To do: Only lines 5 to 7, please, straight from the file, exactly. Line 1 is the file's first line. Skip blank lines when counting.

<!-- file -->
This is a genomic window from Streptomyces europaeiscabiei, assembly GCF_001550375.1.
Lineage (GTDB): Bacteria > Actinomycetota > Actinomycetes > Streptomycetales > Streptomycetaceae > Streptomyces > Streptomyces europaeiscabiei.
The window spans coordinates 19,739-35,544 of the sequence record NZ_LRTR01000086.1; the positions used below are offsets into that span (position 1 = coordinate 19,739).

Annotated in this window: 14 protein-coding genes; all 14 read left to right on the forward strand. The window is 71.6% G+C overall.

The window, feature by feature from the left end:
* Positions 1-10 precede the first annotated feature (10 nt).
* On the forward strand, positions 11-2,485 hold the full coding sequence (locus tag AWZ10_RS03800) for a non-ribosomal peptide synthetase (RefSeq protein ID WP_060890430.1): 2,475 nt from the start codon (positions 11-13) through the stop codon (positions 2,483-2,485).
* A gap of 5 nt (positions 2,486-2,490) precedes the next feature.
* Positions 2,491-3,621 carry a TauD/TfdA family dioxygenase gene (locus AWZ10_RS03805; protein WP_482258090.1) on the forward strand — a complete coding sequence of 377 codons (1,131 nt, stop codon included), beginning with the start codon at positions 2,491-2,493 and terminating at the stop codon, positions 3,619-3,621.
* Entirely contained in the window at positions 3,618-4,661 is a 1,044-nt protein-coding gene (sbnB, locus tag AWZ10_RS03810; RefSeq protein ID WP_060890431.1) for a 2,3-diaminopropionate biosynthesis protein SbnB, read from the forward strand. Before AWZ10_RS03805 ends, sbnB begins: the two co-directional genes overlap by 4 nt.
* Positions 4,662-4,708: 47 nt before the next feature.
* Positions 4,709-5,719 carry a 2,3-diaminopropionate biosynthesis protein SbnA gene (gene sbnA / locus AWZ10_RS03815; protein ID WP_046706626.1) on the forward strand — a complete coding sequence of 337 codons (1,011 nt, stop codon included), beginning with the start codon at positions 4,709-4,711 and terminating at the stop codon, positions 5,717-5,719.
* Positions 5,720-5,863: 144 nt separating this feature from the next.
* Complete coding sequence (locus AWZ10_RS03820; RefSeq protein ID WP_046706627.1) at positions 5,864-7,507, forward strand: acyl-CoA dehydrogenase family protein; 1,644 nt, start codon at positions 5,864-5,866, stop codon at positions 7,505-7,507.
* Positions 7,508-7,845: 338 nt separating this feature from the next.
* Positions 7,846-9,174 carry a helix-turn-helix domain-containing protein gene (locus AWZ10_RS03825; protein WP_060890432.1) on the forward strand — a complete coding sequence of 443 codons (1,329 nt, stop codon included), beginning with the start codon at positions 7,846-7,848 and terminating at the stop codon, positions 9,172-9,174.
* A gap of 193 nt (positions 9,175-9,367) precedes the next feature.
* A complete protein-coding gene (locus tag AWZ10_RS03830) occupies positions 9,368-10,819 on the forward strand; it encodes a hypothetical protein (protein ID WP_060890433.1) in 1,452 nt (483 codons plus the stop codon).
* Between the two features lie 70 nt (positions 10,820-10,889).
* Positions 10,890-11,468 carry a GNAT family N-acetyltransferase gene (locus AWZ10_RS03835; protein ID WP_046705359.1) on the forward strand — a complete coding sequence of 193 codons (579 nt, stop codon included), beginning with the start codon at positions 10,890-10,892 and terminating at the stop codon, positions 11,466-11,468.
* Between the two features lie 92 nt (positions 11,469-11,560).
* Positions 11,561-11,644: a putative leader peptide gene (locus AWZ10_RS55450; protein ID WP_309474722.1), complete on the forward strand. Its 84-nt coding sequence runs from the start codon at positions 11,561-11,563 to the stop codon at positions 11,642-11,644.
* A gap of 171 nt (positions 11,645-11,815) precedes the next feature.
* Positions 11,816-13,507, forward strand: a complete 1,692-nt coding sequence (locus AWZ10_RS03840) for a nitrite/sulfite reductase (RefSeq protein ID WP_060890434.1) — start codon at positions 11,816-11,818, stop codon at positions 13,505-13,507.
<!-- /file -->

The window, feature by feature from the left end:
* Positions 1-10 precede the first annotated feature (10 nt).
* On the forward strand, positions 11-2,485 hold the full coding sequence (locus tag AWZ10_RS03800) for a non-ribosomal peptide synthetase (RefSeq protein ID WP_060890430.1): 2,475 nt from the start codon (positions 11-13) through the stop codon (positions 2,483-2,485).